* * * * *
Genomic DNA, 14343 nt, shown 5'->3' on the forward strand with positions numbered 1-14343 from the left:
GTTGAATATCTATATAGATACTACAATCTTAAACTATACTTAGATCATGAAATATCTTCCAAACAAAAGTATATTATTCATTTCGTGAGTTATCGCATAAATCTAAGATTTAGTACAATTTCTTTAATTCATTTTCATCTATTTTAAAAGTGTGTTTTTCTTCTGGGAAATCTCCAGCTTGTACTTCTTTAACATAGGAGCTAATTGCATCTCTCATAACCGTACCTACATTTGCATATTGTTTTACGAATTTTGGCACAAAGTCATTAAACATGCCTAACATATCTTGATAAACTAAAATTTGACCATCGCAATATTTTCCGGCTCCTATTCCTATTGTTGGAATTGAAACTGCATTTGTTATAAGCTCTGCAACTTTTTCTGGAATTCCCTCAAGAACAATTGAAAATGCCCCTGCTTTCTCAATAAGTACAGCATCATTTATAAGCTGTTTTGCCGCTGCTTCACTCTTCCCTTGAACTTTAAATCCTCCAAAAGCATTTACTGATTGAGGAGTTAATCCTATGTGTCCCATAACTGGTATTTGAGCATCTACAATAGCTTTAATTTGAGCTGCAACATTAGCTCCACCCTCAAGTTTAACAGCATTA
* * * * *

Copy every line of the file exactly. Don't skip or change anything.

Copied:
Genomic DNA, 14343 nt, shown 5'->3' on the forward strand with positions numbered 1-14343 from the left:
GTTGAATATCTATATAGATACTACAATCTTAAACTATACTTAGATCATGAAATATCTTCCAAACAAAAGTATATTATTCATTTCGTGAGTTATCGCATAAATCTAAGATTTAGTACAATTTCTTTAATTCATTTTCATCTATTTTAAAAGTGTGTTTTTCTTCTGGGAAATCTCCAGCTTGTACTTCTTTAACATAGGAGCTAATTGCATCTCTCATAACCGTACCTACATTTGCATATTGTTTTACGAATTTTGGCACAAAGTCATTAAACATGCCTAACATATCTTGATAAACTAAAATTTGACCATCGCAATATTTTCCGGCTCCTATTCCTATTGTTGGAATTGAAACTGCATTTGTTATAAGCTCTGCAACTTTTTCTGGAATTCCCTCAAGAACAATTGAAAATGCCCCTGCTTTCTCAATAAGTACAGCATCATTTATAAGCTGTTTTGCCGCTGCTTCACTCTTCCCTTGAACTTTAAATCCTCCAAAAGCATTTACTGATTGAGGAGTTAATCCTATGTGTCCCATAACTGGTATTTGAGCATCTACAATAGCTTTAATTTGAGCTGCAACATTAGCTCCACCCTCAAGTTTAACAGCATTA